A departure of the United Kingdom from the European Union (EU) with no agreements on trade and investments – a no-deal Brexit – would hit south-eastern European countries hardest among the emerging economies where the European Bank for Reconstruction and Development (EBRD) invests.
In its latest Regional Economic Prospects report, the EBRD said a no-deal Brexit scenario would severely disrupt cross-border supply chains encompassing the UK and the EU-27 economies in the short term.
Unless other member states increased their contributions to the EU, Brexit would lead to a 10 to 15 per cent decline in structural and accession funds available to countries in central and south-eastern Europe, amounting to a reduction of up to 0.4 percentage points of GDP in EU-supported investment.
Brexit might also weaken perceived prospects of EU accession for candidate and potential candidate countries. A slower reform momentum would then weigh on growth.
“Cumulatively, the economic impact of a no-deal Brexit is projected to be largest for economies of south-eastern Europe, mainly through disruption to trade linkages encompassing the UK and other advanced economies in Europe, the impact on the EU accession reform momentum and a reduction in the EU structural and cohesion funds,” the report said.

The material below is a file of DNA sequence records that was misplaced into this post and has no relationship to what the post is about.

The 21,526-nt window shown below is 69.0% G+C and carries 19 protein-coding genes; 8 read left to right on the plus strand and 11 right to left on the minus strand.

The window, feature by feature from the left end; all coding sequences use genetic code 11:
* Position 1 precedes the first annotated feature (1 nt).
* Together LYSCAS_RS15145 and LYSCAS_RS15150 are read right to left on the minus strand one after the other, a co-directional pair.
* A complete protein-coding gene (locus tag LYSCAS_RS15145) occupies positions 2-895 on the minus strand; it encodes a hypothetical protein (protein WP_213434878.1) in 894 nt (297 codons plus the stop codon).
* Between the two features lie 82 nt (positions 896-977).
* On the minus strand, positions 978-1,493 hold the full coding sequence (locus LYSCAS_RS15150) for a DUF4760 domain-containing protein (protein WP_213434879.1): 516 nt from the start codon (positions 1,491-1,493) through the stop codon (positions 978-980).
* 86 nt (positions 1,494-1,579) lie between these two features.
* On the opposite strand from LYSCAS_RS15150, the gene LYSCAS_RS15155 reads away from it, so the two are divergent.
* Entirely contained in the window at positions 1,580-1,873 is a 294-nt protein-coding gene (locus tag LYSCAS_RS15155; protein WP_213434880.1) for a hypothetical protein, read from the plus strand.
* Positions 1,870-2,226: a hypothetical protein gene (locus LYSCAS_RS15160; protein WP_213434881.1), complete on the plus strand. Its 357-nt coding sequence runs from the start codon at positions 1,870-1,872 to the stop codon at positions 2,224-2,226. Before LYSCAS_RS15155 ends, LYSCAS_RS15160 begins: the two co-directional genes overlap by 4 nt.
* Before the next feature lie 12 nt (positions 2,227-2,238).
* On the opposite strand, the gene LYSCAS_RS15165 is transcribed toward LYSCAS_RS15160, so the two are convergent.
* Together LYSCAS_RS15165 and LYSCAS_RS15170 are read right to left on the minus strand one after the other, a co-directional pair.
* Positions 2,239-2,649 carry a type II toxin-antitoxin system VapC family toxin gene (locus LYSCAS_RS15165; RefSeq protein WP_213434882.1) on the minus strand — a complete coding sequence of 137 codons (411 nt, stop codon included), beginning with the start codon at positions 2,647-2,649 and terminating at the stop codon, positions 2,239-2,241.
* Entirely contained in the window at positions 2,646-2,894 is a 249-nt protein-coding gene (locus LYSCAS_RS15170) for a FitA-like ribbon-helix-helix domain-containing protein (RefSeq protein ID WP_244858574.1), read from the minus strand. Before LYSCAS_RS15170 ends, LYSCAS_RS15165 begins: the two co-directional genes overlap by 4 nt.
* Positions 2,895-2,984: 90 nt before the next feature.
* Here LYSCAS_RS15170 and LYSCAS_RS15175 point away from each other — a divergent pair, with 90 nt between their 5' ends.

The report said the reintroduction of a customs border with the EU would lower the demand for EU exports of finished goods to the UK.
The Slovak Republic and Hungary had exports to the UK with an estimated domestic value added of 1.5 to 3 per cent of their GDP, mainly in the automotive and machinery sectors.
Poland and Lithuania also had sizable exports of food products, worth 1 to 2 per cent of their GDP.
Indirectly, lower exports from Europe’s advanced economies to the UK would, in turn, affect demand for imports of intermediate goods from the Bank’s regions, the EBRD said.